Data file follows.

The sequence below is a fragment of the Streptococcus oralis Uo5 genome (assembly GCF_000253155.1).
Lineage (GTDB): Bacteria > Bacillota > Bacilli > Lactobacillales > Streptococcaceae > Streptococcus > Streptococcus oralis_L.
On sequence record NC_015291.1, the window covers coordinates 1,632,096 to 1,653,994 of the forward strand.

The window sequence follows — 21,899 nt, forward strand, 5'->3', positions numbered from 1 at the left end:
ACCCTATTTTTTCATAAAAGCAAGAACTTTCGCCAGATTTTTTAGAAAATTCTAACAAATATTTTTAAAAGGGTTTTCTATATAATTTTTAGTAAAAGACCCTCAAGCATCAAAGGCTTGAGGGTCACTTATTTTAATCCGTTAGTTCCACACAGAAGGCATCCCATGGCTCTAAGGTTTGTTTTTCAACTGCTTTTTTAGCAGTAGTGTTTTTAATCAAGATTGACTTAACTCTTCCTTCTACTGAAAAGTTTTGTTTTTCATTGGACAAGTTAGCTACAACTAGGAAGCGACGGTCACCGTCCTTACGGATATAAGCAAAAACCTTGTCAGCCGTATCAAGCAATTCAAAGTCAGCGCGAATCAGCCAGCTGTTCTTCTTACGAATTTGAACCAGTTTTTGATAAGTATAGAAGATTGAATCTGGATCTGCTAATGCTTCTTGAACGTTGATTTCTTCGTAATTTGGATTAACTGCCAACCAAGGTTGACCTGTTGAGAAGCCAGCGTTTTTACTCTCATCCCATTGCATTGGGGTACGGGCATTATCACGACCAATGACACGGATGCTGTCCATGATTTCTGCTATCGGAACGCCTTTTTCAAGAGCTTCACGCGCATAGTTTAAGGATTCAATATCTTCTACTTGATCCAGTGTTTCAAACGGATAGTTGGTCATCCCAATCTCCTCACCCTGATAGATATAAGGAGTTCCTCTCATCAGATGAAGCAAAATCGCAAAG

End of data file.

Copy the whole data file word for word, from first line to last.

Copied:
The sequence below is a fragment of the Streptococcus oralis Uo5 genome (assembly GCF_000253155.1).
Lineage (GTDB): Bacteria > Bacillota > Bacilli > Lactobacillales > Streptococcaceae > Streptococcus > Streptococcus oralis_L.
On sequence record NC_015291.1, the window covers coordinates 1,632,096 to 1,653,994 of the forward strand.

The window sequence follows — 21,899 nt, forward strand, 5'->3', positions numbered from 1 at the left end:
ACCCTATTTTTTCATAAAAGCAAGAACTTTCGCCAGATTTTTTAGAAAATTCTAACAAATATTTTTAAAAGGGTTTTCTATATAATTTTTAGTAAAAGACCCTCAAGCATCAAAGGCTTGAGGGTCACTTATTTTAATCCGTTAGTTCCACACAGAAGGCATCCCATGGCTCTAAGGTTTGTTTTTCAACTGCTTTTTTAGCAGTAGTGTTTTTAATCAAGATTGACTTAACTCTTCCTTCTACTGAAAAGTTTTGTTTTTCATTGGACAAGTTAGCTACAACTAGGAAGCGACGGTCACCGTCCTTACGGATATAAGCAAAAACCTTGTCAGCCGTATCAAGCAATTCAAAGTCAGCGCGAATCAGCCAGCTGTTCTTCTTACGAATTTGAACCAGTTTTTGATAAGTATAGAAGATTGAATCTGGATCTGCTAATGCTTCTTGAACGTTGATTTCTTCGTAATTTGGATTAACTGCCAACCAAGGTTGACCTGTTGAGAAGCCAGCGTTTTTACTCTCATCCCATTGCATTGGGGTACGGGCATTATCACGACCAATGACACGGATGCTGTCCATGATTTCTGCTATCGGAACGCCTTTTTCAAGAGCTTCACGCGCATAGTTTAAGGATTCAATATCTTCTACTTGATCCAGTGTTTCAAACGGATAGTTGGTCATCCCAATCTCCTCACCCTGATAGATATAAGGAGTTCCTCTCATCAGATGAAGCAAAATCGCAAAG